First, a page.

Skype users recently suffered three days of service disruption with many users being effectively off air for that period. The problem appears to have started on August the 16th when users could no longer log into the service and make calls. Skype have denied the outage was due to any Denial of Service attacks or other hacker activity. Instead, if one is to go by Skype’s own explanation on their blog, the finger of blame is pointing towards our friends in Seattle. Yes folks it is all Microsoft’s fault !!
Apparently the release by Microsoft last Tuesday of a number of patches forced a large number of Skype users’ PCs to reboot, this event had a cascading impact on the Skype software and its peer to peer network resulting in the outage.
You may ask what has the above got to do with information security? Well if we look at the three common pillar stones of the infosec triad of Confidentiality, Integrity and Availability then the Skype network outage is clearly an infosec issue. Especially when you consider that there are many small companies, and indeed some larger ones, using Skype to communicate around the globe with colleagues, customers and suppliers. It would be interesting to see how many of those companies had business continuity plans in place for this, or indeed any, Skype outage.
The other item this issue highlights is how we need to take a holistic view when considering securing our systems and services. The fact that an update from Microsoft apparently triggered a reboot in numerous PCs at the same time which in turn forced a failure in Skype’s software causing the flood of log-in requests exhausting the resources of the peer to peer network, highlights how fragile our “electronic eco-systems” are.
We should not look at one application or service by itself but need to consider the overall system in its entirety and how all its components interact together and identify where the key dependencies are. We then need to consider the impact a problem, failure or bug in one component in that system will have on other components, how do we then make the system fail gracefully and securely and how do we recover?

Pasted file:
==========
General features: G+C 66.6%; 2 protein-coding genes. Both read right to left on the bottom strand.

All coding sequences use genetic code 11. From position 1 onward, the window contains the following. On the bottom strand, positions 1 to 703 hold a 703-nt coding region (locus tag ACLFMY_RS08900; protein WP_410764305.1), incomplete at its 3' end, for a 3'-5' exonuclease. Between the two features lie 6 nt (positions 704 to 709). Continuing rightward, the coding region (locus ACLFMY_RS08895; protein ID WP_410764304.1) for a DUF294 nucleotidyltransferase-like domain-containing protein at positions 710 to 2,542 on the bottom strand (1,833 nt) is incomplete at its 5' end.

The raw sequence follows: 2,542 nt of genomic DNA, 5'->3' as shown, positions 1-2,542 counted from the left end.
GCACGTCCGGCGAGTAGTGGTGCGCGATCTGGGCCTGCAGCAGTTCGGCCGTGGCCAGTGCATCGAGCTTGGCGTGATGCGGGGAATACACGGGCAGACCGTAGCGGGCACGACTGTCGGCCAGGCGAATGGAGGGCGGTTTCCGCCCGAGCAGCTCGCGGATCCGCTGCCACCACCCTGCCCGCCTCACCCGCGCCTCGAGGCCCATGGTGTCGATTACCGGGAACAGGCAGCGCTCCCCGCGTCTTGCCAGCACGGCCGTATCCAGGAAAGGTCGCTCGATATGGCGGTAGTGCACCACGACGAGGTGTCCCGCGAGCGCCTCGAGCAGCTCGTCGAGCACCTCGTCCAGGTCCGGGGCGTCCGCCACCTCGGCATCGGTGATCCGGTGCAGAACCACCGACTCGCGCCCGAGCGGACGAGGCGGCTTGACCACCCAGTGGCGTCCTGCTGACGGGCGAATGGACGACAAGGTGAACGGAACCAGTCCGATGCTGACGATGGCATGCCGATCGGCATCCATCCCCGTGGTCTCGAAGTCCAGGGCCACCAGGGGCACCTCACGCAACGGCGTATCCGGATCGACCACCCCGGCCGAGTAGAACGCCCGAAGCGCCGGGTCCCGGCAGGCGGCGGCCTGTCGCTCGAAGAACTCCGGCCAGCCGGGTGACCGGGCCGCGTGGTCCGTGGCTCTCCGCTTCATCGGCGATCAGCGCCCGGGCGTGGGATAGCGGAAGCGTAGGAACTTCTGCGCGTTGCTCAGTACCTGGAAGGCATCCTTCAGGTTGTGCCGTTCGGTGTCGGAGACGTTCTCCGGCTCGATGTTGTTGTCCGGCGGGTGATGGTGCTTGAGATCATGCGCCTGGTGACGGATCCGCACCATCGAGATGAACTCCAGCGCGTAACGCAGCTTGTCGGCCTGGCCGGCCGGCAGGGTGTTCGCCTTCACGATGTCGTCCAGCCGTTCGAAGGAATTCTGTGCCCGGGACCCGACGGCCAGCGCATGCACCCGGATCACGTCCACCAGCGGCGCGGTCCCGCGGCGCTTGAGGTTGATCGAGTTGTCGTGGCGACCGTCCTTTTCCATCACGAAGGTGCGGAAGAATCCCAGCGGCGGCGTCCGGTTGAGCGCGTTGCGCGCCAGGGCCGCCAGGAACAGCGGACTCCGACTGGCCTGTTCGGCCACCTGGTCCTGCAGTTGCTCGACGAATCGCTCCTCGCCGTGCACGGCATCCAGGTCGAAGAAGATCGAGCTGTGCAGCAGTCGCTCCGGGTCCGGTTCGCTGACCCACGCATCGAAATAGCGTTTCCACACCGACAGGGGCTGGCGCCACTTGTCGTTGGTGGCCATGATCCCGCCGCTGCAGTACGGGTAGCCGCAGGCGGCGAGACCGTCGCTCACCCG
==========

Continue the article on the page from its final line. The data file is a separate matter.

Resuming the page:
With regards to blaming Microsoft for this outage, well I have to disagree with this sentiment. Some commentators have taken this as an opportunity to criticise the Microsoft update service reciting the mantra, if Microsoft wrote bug free software then this would not have happened. Sure Microsoft have had a bad reputation for security issues in the past and deservedly so, but to blame them for triggering a problem in a third party system is a bit of a stretch for me. Skype had a problem with a bug in THEIR software which when forced to accept a large number of log-ins exhausted resources in THEIR peer to peer network.
So lessons learnt;
- Ensure you have a business continuity plan in place for all services your company uses.
- Identify all dependencies within all your systems and try to determine how those dependencies could be used to deliberately or accidentally compromise your systems.
- Ensure that all systems fail gracefully and securely.
- If a problem exists in your system then accept the blame yourself and deal with rectifying the issue quickly.